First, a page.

Senior officials have called for an overhaul of US-Russia ties, saying a more "constructive model" is necessary. Experts say attempts to normalize the often tense relationship will prove difficult, if it's even possible.
Even before he was elected, US President Donald Trump praised Russian President Vladimir Putin, describing him as a "strong leader" and someone "I'd get along great with."
Throughout his presidency, Trump has attempted to foster a deeper relationship with Putin despite a series of diplomatic crises between Washington and Moscow. Earlier this month, Trump described in a tweet the "tremendous potential for a good/great relationship with Russia," adding: "The world can be a better and safer place."
But Trump appeared to ignore the strategic divide between the two countries, a point that Secretary of State Mike Pompeo acknowledged on Tuesday after meeting with his Russian counterpart, Sergey Lavrov.
"We have differences — each country will protect its own interests and look after its own people — but it's not that we have to be adversaries on every issue," Pompeo said before meeting with Putin.
"I believe it's time to start building a new, more responsible and constructive model of mutual perception of each other," Lavrov added.
'Champagne corks going off in Moscow'
Despite Trump's amicable posturing towards Putin, the US president's years in office have not been characterized by a drastic improvement in relations. In fact, Lavrov at one point described the period as "worse" than during the Cold War.
For Theresa Fallon, director and founder of the Brussels-based Center for Russia Europe Asia Studies, there is a disparity between Trump's rhetoric and government action.
"Early on in the Trump presidency, there was this perception that things would improve. We heard about champagne corks going off in Moscow. Everyone thought it was going to be this great relationship," Fallon told DW. "But the reality is very different."
Last year, the Defense Department singled out Russia and China as the largest threats to US interests in its "national defense strategy," outpacing terrorism for the first time since the September 11 attacks in 2001.
Divided around the globe
Foreign policy differences have been a major sticking point between the US and Russia. Under Trump, the US has launched cruise missiles against Russian ally Syria over suspected chemical weapons attacks. They have also clashed on how to manage a political solution to the conflict in Syria and whether to maintain the Iran nuclear deal.
On North Korea, the White House has pushed for an all-or-nothing denuclearization process of the Korean Peninsula. The Kremlin, on the other hand, has opted for a gradual approach to denuclearization in order to bolster its political and economic position in Northeast Asia.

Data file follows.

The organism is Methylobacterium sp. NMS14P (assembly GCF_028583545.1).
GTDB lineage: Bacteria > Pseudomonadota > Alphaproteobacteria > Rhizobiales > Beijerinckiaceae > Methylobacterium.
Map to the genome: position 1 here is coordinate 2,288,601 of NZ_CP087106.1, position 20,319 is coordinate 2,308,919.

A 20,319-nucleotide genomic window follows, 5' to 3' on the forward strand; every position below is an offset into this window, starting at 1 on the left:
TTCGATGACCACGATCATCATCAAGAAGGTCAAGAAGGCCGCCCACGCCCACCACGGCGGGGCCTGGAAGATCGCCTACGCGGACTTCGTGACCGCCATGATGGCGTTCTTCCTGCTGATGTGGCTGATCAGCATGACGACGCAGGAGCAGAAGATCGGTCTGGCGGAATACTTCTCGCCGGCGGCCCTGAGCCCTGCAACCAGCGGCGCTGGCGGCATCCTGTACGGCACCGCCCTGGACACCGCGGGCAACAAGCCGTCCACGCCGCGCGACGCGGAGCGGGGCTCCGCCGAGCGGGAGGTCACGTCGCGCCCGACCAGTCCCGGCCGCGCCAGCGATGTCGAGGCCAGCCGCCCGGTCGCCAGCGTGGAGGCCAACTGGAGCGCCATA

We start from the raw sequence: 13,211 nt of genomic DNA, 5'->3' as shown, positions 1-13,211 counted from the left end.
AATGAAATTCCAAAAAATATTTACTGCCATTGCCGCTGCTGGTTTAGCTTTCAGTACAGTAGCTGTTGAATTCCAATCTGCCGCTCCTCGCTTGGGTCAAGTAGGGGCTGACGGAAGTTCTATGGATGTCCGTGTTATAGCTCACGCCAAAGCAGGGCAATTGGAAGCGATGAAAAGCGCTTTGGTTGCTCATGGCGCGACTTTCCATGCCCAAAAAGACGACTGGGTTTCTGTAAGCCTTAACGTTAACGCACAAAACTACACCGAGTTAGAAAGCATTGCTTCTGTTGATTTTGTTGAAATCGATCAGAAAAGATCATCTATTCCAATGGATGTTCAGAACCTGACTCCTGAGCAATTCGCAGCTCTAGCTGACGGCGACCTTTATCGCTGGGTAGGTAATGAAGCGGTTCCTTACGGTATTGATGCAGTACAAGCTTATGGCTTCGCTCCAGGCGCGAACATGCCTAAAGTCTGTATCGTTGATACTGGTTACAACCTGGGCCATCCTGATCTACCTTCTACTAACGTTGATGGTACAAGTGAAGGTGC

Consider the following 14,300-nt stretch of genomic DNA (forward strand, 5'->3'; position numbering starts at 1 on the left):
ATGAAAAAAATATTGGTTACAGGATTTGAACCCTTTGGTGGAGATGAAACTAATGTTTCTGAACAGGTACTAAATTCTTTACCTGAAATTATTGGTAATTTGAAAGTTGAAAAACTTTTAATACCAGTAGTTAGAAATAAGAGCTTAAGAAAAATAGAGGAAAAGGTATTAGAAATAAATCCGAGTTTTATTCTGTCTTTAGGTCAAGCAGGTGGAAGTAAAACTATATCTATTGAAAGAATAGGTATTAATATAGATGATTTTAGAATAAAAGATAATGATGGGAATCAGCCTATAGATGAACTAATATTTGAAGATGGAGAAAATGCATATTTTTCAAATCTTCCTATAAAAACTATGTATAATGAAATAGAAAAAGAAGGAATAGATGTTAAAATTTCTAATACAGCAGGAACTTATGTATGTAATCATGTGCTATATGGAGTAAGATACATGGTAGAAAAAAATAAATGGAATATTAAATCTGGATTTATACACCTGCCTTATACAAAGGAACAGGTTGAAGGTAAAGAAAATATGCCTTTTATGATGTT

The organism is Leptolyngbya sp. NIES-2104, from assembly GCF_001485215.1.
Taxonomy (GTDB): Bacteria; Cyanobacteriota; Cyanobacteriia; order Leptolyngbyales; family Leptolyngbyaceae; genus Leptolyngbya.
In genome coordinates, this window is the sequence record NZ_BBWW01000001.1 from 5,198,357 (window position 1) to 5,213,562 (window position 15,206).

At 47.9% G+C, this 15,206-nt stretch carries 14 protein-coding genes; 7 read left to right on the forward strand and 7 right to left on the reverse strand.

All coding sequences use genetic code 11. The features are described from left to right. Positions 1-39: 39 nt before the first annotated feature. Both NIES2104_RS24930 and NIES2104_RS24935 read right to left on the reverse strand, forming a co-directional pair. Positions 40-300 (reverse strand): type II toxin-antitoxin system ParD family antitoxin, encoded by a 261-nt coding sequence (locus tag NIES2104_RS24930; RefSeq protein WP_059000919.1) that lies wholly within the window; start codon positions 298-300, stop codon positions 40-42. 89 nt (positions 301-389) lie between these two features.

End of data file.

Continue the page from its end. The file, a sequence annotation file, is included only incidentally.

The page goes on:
The Trump administration has taken a hard-line approach on Venezuela by recognizing opposition leader Juan Guaido as the country's president, sanctioning key officials and mulling a military intervention to topple President Nicolas Maduro's regime. Russia has instead supported Maduro by deploying troops to the South American country and restructuring Venezuelan debt to prevent further economic crisis.
But even when supporting opposing sides in geopolitical crises, Russian Foreign Minister Lavrov last week noted that Moscow and Washington have apparently managed to move forward in a practical manner.
Asked whether he and Pompeo discussed the US secretary of state's remark that "Russia must get out of Venezuela," Lavrov said: "We tried not to focus on public statements considering that they are influenced by too many things that have nothing to do with real politics. We tried to concentrate on real politics and we succeeded in this."
'Robust use of sanctions'
Even with the White House and the Kremlin hoping to reset relations, it's not always up to them.
US intelligence agencies have unreservedly pointed to Russian involvement in undermining domestic electoral processes. Although a majority of US sanctions against Russia are related to Moscow's illegal annexation of Crimea from Ukraine in 2014, the agencies' findings have been the basis for some of those disciplinary measures.
The US has also "imposed sanctions on Russia in response to human rights abuses, election interference and cyberattacks, weapons proliferation, illicit trade with North Korea, support to Syria and use of a chemical weapon," according to a 2019 Congressional report.
"Most Members of Congress support a robust use of sanctions amid concerns about Russia's international behavior and geostrategic intentions," said the report, a point that appeared to contrast the White House's approach.
In March, the Russian Foreign Ministry took advantage of the formal closure of special counsel Robert Mueller's probe of Russian interference in the 2016 election to call for resetting relations between Washington and Moscow.
"We hope that Washington will in the course of time pluck up its courage and officially confess that not only was there no 'conspiracy' but that all insinuations about Russia's interference into the US presidential elections are a groundless, vicious defamation created to be used in the internal political struggle in the US," the ministry said.
But Nina Khrushcheva, professor of international affairs at the New York-based New School, said that even with the latest overtures aimed at resetting relations, it "does not promise a smooth normalization of relations."
"Putin is still giving Trump the benefit of the doubt, given Trump's sweet rhetoric, hence the Pompeo visit in an attempt to find common ground and shrink the daylight on contradictory issues, such as Venezuela," she said. "But altogether, Russia will continue to call out American inconsistencies and American hubris."